Figure 3: Simulating how organs function While organ-on-a-chip technology cannot fully emulate all functions of an organ or body, many processes can currently be simulated on chips, or will be available in the coming years. Functions that can be simulated for each organ are listed above. For example, liver-on-a-chip tools can model how drugs are broken down and how cancer travels in the human body.

Getting personal

Organ-on-a-chip technologies may accelerate the journey to “personalized medicine,” which seeks to choose the best possible drug at the right dose based on the needs of an individual patient. Growing a patient’s cells using an organ-on-a-chip could be a way to find out the unique response of his or her cells to a drug. Imagine this: a patient newly diagnosed with a lung disease has a small, painless sample of cells taken from their skin. These cells are then reverted to stem cells, which have the special ability to transform into many different types of cells in the body. The stem cells are grown in the lab, then coaxed to become the type of lung cells that are affected by the patient’s disease. Following this, the cells can be transferred onto chips, which are hooked up to machines that feed liquid and air through the chambers, simulating the respiratory process. A multitude of different approved drugs can be added to the flowing liquid, all while scientists monitor how the cells respond. The drug that shows the highest improvement in the cell’s health and strength could be prescribed first, saving the patient from a process of trial-and-error that can be ineffective and even dangerous.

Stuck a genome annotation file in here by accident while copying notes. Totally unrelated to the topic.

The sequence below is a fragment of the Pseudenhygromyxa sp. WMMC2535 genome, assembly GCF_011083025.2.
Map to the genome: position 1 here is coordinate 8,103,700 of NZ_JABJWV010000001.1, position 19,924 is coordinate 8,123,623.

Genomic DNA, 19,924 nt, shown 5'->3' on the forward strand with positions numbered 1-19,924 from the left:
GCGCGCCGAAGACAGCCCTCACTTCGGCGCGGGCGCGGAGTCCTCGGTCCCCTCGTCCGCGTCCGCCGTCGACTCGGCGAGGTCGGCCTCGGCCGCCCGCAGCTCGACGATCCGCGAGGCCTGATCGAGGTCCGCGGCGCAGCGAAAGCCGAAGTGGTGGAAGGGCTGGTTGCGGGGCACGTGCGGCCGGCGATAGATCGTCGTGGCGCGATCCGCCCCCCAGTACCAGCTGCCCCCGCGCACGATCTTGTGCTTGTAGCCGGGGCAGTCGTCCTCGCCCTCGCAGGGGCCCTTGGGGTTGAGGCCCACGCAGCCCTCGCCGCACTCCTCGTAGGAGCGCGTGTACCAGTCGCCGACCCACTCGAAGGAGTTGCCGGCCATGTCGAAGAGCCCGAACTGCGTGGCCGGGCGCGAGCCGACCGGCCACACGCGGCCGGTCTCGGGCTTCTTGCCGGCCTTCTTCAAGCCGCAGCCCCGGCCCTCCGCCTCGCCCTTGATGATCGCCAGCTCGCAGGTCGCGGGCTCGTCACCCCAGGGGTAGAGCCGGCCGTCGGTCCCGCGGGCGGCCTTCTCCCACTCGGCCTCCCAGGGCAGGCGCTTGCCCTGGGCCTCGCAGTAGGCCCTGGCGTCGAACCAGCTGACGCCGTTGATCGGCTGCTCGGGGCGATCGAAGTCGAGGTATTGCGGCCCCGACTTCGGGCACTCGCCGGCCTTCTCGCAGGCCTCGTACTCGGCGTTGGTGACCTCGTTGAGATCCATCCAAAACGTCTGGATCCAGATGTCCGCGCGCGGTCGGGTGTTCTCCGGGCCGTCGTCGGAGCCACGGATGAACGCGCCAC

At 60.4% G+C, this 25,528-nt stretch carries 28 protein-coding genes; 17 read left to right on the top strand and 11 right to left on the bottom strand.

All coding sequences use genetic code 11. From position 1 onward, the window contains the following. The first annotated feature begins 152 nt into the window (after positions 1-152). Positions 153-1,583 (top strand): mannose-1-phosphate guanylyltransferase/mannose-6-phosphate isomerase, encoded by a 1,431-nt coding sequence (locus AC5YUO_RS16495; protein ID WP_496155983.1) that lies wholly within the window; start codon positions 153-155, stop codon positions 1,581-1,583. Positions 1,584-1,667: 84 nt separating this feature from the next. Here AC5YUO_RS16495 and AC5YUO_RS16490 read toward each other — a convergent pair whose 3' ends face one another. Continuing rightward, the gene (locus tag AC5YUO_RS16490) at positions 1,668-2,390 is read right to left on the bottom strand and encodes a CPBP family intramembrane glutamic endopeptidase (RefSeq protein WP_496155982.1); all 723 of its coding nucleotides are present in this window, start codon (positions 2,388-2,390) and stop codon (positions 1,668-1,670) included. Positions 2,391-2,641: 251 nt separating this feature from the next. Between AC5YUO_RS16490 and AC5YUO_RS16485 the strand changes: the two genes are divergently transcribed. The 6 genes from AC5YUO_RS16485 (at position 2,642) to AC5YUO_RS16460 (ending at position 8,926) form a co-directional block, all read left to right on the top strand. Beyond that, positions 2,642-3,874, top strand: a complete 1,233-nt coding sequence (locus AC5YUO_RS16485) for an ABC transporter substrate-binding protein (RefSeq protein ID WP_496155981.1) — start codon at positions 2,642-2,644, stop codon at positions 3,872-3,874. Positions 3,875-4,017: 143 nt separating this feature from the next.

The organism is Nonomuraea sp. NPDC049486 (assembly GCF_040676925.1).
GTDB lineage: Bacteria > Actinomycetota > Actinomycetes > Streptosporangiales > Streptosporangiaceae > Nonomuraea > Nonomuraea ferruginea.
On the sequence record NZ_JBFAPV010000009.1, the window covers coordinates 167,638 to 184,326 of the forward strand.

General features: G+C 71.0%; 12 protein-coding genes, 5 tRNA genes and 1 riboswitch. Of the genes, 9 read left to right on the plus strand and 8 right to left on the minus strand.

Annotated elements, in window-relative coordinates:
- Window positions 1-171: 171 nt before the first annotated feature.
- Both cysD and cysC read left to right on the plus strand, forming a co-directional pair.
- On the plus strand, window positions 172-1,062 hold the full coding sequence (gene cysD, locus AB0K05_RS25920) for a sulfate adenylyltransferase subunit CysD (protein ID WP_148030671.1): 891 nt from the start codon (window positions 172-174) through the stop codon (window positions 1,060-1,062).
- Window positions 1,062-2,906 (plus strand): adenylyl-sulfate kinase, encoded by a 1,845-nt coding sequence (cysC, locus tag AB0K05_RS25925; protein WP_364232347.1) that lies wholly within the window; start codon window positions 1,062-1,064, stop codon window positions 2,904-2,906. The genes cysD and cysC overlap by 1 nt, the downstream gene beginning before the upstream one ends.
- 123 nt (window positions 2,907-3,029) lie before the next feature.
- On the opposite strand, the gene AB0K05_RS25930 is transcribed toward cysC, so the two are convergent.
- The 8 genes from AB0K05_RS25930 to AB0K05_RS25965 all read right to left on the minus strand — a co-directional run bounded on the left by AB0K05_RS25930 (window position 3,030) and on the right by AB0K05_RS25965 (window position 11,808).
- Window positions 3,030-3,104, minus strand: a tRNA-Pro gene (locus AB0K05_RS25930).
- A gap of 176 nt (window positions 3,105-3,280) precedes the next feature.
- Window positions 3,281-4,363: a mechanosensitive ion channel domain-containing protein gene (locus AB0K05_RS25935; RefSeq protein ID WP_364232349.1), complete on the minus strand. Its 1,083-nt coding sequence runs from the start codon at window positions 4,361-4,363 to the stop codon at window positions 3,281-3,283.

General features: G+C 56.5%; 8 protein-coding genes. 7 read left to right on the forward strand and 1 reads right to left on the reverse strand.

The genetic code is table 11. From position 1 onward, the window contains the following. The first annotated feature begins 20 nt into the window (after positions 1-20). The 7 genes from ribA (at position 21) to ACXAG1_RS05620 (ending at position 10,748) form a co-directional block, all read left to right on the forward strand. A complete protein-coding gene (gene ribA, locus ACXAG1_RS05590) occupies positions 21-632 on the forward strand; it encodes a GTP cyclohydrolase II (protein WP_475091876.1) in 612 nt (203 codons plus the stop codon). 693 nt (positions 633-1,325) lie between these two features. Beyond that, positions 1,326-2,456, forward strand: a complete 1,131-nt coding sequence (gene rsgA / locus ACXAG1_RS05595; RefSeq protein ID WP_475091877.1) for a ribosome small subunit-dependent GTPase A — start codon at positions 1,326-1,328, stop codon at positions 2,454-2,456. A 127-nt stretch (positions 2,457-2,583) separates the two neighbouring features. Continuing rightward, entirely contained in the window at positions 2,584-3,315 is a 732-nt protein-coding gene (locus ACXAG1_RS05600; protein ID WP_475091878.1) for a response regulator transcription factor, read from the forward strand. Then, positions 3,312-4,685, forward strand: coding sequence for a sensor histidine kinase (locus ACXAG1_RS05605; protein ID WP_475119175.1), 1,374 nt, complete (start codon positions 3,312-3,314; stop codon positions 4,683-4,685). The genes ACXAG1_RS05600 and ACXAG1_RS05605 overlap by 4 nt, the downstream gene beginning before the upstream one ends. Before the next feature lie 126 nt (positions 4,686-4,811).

Looking to the future

The current state of drug development is one of assumption. One assumption is that a drug will work the same in a dish of cells as in a living organism. Another is that animals will accurately simulate both the disease and the drug’s action. Finally, it’s assumed that a drug will be equally effective in large populations of patients as it is in a single patient. Because these can be false assumptions, a drug can go through many stages of research and development, only to be dropped late in the process due to efficacy or safety issues that weren’t observed in earlier tests. Although still in its infancy, emerging organ-on-a-chip technologies have the ability to limit this risk. While it may not mimic the body with complete precision, this technology has the potential to make us better at predicting which drugs will be effective and safe in humans. A future with organs on chips may be one that develops drugs cheaper, faster, and does it all with less animal testing.

Garrett Dunlap is a second-year Ph.D. candidate in Biological and Biomedical Sciences at Harvard University. He can be found on Twitter at @dunlap_g.

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This article is part of the 2018 Special Edition — Tomorrow’s Technology: Silicon Valley and Beyond